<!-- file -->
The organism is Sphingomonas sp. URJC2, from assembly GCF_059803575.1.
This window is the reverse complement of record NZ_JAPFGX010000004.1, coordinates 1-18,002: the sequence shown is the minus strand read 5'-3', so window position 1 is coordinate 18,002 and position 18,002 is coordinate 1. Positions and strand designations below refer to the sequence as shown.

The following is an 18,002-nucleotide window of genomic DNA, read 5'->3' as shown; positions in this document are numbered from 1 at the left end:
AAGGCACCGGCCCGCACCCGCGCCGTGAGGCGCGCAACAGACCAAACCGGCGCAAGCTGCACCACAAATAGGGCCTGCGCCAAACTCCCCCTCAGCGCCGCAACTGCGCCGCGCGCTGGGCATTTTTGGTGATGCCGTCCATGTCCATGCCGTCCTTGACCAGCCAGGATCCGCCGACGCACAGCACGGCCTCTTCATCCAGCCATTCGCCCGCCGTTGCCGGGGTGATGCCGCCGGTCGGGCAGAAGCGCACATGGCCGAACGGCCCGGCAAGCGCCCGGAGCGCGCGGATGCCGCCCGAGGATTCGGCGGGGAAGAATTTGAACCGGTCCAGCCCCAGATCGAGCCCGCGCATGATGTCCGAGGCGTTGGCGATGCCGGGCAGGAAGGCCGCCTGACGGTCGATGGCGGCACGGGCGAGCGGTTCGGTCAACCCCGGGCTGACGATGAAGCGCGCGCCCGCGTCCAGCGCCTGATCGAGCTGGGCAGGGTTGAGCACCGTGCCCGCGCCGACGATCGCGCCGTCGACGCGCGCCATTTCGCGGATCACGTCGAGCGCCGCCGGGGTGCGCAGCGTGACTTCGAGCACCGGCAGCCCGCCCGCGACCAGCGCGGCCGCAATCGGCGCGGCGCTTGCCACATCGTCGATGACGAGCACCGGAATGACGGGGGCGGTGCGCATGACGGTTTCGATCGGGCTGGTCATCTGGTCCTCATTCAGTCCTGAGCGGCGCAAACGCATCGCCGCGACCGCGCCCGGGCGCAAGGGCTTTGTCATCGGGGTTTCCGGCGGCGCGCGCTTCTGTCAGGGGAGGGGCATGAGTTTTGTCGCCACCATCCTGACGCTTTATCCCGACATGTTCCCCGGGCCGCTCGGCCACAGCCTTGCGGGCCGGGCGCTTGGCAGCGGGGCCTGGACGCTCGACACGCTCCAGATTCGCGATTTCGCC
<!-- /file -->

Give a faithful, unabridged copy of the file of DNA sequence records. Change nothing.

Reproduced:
The organism is Sphingomonas sp. URJC2, from assembly GCF_059803575.1.
This window is the reverse complement of record NZ_JAPFGX010000004.1, coordinates 1-18,002: the sequence shown is the minus strand read 5'-3', so window position 1 is coordinate 18,002 and position 18,002 is coordinate 1. Positions and strand designations below refer to the sequence as shown.

The following is an 18,002-nucleotide window of genomic DNA, read 5'->3' as shown; positions in this document are numbered from 1 at the left end:
AAGGCACCGGCCCGCACCCGCGCCGTGAGGCGCGCAACAGACCAAACCGGCGCAAGCTGCACCACAAATAGGGCCTGCGCCAAACTCCCCCTCAGCGCCGCAACTGCGCCGCGCGCTGGGCATTTTTGGTGATGCCGTCCATGTCCATGCCGTCCTTGACCAGCCAGGATCCGCCGACGCACAGCACGGCCTCTTCATCCAGCCATTCGCCCGCCGTTGCCGGGGTGATGCCGCCGGTCGGGCAGAAGCGCACATGGCCGAACGGCCCGGCAAGCGCCCGGAGCGCGCGGATGCCGCCCGAGGATTCGGCGGGGAAGAATTTGAACCGGTCCAGCCCCAGATCGAGCCCGCGCATGATGTCCGAGGCGTTGGCGATGCCGGGCAGGAAGGCCGCCTGACGGTCGATGGCGGCACGGGCGAGCGGTTCGGTCAACCCCGGGCTGACGATGAAGCGCGCGCCCGCGTCCAGCGCCTGATCGAGCTGGGCAGGGTTGAGCACCGTGCCCGCGCCGACGATCGCGCCGTCGACGCGCGCCATTTCGCGGATCACGTCGAGCGCCGCCGGGGTGCGCAGCGTGACTTCGAGCACCGGCAGCCCGCCCGCGACCAGCGCGGCCGCAATCGGCGCGGCGCTTGCCACATCGTCGATGACGAGCACCGGAATGACGGGGGCGGTGCGCATGACGGTTTCGATCGGGCTGGTCATCTGGTCCTCATTCAGTCCTGAGCGGCGCAAACGCATCGCCGCGACCGCGCCCGGGCGCAAGGGCTTTGTCATCGGGGTTTCCGGCGGCGCGCGCTTCTGTCAGGGGAGGGGCATGAGTTTTGTCGCCACCATCCTGACGCTTTATCCCGACATGTTCCCCGGGCCGCTCGGCCACAGCCTTGCGGGCCGGGCGCTTGGCAGCGGGGCCTGGACGCTCGACACGCTCCAGATTCGCGATTTCGCC